Reading Erica Jong's riff on the reek of nonsplashing German toilets reminded me of Coleridge's super-snarky piece of travel writing, "Cologne":


    STC doesn't specify the source of the reek, but given the era, we can make guesses.

  35. Dan said,

    July 6, 2013 @ 4:15 pm

    Ah, changing meaning when borrowing foreign words. When I lived in Nepal this used to drive me nuts. Not because the word changed meaning per se, but because the Nepalese people didn't seem to know that it had. So they would be speaking English and throw an English word in right at the correct spot but they meant something entirely different than what anyone else in the English-speaking world would mean.

    For example, one day I was playing cards with a bunch of Nepalese people, all of whom spoke English very well. They explained the rules to me in English, including that the player always had to put down a card of the same color. But when I went to put a heart on a diamond, I got yelled at. Because apparently when they said "color" they meant "suit." Gah!

  36. Patrick said,

    July 6, 2013 @ 7:05 pm

    Regarding the status of Duden: When people of German-speaking countries mention "the Duden", they usually mean the classic yellow, one-volume "Die deutsche Rechtschreibung", which is also the work in question here. It isn't the "German equivalent of the Oxford English Dictionary", as it is more a simple work of reference for everyday use that tells you the spelling and a short definition, but not much more. It is, however, indeed a dictionary of special status, being authoritative for the spelling in official context in Germany from 1955 to 1996, and still certainly the most widely used German dictionary. And I'd say that JR is right in saying that the Grimm's Deutsches Wörterbuch is more akin to the OED (in its concept), though indeed "hopelessly out of date", as Tom S. Fox also correctly notes. – Also, the Duden publishing house has a line of lesser used "Duden" dictionaries in addition to "Die deutsche Rechtschreibung", e.g. "Das Herkunftswörterbuch" (an etymological dictionary), "Das Fremdwörterbuch" and so on. All of them are geared towards a wide audience, not scholarly works like the Grimm's.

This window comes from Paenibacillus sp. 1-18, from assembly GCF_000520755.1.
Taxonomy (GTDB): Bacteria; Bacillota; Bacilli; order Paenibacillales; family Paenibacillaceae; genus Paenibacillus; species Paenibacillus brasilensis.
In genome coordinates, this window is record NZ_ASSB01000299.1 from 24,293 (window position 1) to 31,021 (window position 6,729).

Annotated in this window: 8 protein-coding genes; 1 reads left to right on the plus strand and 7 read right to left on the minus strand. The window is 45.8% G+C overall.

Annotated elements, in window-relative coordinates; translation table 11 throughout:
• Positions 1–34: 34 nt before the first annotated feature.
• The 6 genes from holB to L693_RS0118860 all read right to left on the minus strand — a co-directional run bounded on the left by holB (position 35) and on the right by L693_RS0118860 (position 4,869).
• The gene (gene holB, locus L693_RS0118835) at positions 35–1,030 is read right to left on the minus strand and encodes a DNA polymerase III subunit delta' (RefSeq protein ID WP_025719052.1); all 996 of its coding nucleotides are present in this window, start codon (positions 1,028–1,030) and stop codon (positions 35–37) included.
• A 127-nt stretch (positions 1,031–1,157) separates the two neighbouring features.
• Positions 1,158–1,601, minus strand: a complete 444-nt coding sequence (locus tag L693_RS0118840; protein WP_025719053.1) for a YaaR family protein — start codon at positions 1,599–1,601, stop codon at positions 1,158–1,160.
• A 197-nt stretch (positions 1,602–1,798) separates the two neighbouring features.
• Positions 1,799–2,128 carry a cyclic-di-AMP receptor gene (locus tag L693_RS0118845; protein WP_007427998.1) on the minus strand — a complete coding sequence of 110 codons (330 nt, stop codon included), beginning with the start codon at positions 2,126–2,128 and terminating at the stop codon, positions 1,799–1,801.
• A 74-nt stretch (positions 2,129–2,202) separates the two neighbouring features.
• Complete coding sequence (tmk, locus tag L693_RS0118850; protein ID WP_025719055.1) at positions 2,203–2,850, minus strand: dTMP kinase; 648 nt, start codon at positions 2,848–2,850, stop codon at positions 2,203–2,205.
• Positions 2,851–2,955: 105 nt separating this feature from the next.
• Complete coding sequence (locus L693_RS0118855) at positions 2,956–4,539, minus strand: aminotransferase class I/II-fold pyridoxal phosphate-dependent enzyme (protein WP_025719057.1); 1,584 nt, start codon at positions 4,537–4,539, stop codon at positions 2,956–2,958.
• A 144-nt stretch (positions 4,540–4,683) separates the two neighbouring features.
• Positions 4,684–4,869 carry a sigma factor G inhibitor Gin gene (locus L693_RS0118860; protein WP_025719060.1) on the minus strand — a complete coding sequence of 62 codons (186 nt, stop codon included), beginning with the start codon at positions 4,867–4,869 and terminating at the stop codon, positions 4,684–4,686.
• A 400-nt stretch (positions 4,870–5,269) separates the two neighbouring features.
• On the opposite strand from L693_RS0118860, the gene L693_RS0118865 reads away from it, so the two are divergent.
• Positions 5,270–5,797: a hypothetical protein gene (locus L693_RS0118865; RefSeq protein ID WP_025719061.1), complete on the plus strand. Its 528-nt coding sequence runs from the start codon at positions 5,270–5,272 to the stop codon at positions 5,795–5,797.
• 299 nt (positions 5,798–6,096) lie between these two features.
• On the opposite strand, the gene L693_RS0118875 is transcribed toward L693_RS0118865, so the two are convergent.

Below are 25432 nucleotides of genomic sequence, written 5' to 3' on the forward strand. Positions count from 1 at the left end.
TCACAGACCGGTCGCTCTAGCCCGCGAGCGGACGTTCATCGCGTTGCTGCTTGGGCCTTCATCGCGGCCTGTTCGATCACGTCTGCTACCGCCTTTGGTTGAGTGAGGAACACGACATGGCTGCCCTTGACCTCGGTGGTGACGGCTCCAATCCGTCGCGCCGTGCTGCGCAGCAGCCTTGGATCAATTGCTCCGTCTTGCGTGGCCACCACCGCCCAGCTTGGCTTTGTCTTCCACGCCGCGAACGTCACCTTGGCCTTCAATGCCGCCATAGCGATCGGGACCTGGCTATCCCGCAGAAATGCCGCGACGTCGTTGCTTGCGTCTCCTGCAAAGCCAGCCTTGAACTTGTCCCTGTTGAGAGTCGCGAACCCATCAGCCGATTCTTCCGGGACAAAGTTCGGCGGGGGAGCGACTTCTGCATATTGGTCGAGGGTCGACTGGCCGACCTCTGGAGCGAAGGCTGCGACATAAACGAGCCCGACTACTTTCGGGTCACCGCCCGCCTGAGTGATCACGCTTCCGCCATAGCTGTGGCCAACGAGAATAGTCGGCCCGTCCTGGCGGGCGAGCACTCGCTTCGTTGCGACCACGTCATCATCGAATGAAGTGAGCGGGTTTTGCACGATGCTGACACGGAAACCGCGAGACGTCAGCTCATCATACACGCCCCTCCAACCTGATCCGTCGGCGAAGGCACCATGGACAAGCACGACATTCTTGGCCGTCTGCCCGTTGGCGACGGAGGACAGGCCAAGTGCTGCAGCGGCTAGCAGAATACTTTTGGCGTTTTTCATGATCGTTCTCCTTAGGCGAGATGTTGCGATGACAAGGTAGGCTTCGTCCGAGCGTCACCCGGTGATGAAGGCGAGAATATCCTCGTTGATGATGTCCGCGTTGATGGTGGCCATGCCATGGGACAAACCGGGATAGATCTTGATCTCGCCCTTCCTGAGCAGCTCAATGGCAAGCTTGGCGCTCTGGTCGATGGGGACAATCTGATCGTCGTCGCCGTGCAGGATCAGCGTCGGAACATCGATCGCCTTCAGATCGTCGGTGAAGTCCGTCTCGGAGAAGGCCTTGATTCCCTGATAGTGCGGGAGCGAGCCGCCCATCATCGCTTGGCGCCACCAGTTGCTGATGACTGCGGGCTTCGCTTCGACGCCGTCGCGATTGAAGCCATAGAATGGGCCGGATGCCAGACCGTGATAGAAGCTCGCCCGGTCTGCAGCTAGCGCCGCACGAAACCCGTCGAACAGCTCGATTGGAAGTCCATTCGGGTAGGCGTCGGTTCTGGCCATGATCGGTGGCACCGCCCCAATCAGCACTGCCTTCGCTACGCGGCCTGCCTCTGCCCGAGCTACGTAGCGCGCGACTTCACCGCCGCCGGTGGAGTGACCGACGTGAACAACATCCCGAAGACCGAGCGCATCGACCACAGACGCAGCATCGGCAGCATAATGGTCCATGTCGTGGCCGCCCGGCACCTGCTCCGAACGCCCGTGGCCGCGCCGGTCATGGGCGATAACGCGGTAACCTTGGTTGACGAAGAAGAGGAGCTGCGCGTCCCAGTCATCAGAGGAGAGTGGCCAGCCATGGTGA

37. John Walden said,

    July 7, 2013 @ 2:17 am

    That "utter disregard" that these foreigners have for our noble and unsullied language. It's so easy to think of when English has committed the same heinous speakcrime that I'd venture that it's one of the main features of interlarding language with foreignisms that it should often be got ever-so-slightly wrong, at the very least.

    From French alone we have slightly mangled, or invented dozens: cul-de-sac, affaire, a la mode, deja vu and many more. They have mistreated smoking, parking, camping, footing, super, les Rolling, and so on.

  38. zythophile said,

    July 7, 2013 @ 5:09 am

    "A la mode" … not mangled in British English. I doubt there is one Briton in a thousand that could tell you Americans use this expression to mean "with ice-cream".

  39. John Walden said,

    July 7, 2013 @ 5:44 am

    I always knew I was special.

  40. Ben Hemmens said,

    July 7, 2013 @ 3:57 pm

    I also thought German-style toilets were a bit scary … until I went to the USA and encountered some whose normal state of operation involved water practically lapping ones rear end even before one caused any ripples in it.